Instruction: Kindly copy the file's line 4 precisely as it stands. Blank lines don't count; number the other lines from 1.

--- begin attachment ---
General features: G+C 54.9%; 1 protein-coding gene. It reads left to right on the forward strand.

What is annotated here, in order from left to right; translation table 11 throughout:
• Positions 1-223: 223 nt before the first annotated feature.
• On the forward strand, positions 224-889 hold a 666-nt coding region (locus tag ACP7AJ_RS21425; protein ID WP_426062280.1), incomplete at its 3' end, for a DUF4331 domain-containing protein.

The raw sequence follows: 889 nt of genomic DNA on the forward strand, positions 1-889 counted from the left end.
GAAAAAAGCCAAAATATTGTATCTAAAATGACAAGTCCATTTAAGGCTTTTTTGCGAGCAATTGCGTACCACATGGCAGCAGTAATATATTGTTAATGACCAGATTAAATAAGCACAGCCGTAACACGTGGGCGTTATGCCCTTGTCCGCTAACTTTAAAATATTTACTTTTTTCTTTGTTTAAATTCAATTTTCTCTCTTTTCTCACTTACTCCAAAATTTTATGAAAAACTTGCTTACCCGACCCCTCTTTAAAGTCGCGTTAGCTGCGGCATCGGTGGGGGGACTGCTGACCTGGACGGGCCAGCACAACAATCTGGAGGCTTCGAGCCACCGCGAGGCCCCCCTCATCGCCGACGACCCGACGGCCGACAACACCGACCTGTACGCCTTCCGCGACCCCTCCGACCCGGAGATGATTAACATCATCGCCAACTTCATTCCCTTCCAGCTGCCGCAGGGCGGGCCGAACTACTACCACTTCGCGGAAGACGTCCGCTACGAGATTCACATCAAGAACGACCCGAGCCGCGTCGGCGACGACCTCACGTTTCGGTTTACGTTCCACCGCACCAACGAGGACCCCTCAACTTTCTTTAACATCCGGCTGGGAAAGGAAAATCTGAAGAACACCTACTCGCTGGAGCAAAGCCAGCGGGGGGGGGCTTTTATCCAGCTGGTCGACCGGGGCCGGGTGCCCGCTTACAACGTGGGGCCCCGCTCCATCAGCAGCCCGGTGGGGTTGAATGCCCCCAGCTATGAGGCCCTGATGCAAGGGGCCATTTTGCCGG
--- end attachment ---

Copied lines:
• On the forward strand, positions 224-889 hold a 666-nt coding region (locus tag ACP7AJ_RS21425; protein ID WP_426062280.1), incomplete at its 3' end, for a DUF4331 domain-containing protein.